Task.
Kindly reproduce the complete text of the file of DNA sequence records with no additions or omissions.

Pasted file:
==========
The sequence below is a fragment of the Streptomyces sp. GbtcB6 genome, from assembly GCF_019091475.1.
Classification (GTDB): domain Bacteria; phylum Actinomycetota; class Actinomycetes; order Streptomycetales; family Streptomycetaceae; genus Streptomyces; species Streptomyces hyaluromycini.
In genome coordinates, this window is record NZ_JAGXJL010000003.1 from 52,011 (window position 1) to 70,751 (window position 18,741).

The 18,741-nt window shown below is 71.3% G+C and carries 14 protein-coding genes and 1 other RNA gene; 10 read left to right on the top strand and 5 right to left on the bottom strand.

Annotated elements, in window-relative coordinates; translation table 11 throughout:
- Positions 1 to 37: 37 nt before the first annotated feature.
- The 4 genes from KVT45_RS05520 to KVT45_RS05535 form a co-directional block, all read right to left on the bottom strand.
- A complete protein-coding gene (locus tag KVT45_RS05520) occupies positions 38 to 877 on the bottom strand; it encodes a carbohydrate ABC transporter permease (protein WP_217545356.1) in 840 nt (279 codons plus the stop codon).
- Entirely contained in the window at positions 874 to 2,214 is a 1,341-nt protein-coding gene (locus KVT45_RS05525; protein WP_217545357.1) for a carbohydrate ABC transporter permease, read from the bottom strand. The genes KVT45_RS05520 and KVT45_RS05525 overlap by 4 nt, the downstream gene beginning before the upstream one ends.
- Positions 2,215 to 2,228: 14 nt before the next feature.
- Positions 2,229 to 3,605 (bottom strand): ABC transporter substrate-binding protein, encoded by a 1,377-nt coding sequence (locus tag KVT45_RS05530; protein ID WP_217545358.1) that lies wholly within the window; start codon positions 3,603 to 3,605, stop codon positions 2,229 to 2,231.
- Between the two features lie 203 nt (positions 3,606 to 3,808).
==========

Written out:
The sequence below is a fragment of the Streptomyces sp. GbtcB6 genome, from assembly GCF_019091475.1.
Classification (GTDB): domain Bacteria; phylum Actinomycetota; class Actinomycetes; order Streptomycetales; family Streptomycetaceae; genus Streptomyces; species Streptomyces hyaluromycini.
In genome coordinates, this window is record NZ_JAGXJL010000003.1 from 52,011 (window position 1) to 70,751 (window position 18,741).

The 18,741-nt window shown below is 71.3% G+C and carries 14 protein-coding genes and 1 other RNA gene; 10 read left to right on the top strand and 5 right to left on the bottom strand.

Annotated elements, in window-relative coordinates; translation table 11 throughout:
- Positions 1 to 37: 37 nt before the first annotated feature.
- The 4 genes from KVT45_RS05520 to KVT45_RS05535 form a co-directional block, all read right to left on the bottom strand.
- A complete protein-coding gene (locus tag KVT45_RS05520) occupies positions 38 to 877 on the bottom strand; it encodes a carbohydrate ABC transporter permease (protein WP_217545356.1) in 840 nt (279 codons plus the stop codon).
- Entirely contained in the window at positions 874 to 2,214 is a 1,341-nt protein-coding gene (locus KVT45_RS05525; protein WP_217545357.1) for a carbohydrate ABC transporter permease, read from the bottom strand. The genes KVT45_RS05520 and KVT45_RS05525 overlap by 4 nt, the downstream gene beginning before the upstream one ends.
- Positions 2,215 to 2,228: 14 nt before the next feature.
- Positions 2,229 to 3,605 (bottom strand): ABC transporter substrate-binding protein, encoded by a 1,377-nt coding sequence (locus tag KVT45_RS05530; protein ID WP_217545358.1) that lies wholly within the window; start codon positions 3,603 to 3,605, stop codon positions 2,229 to 2,231.
- Between the two features lie 203 nt (positions 3,606 to 3,808).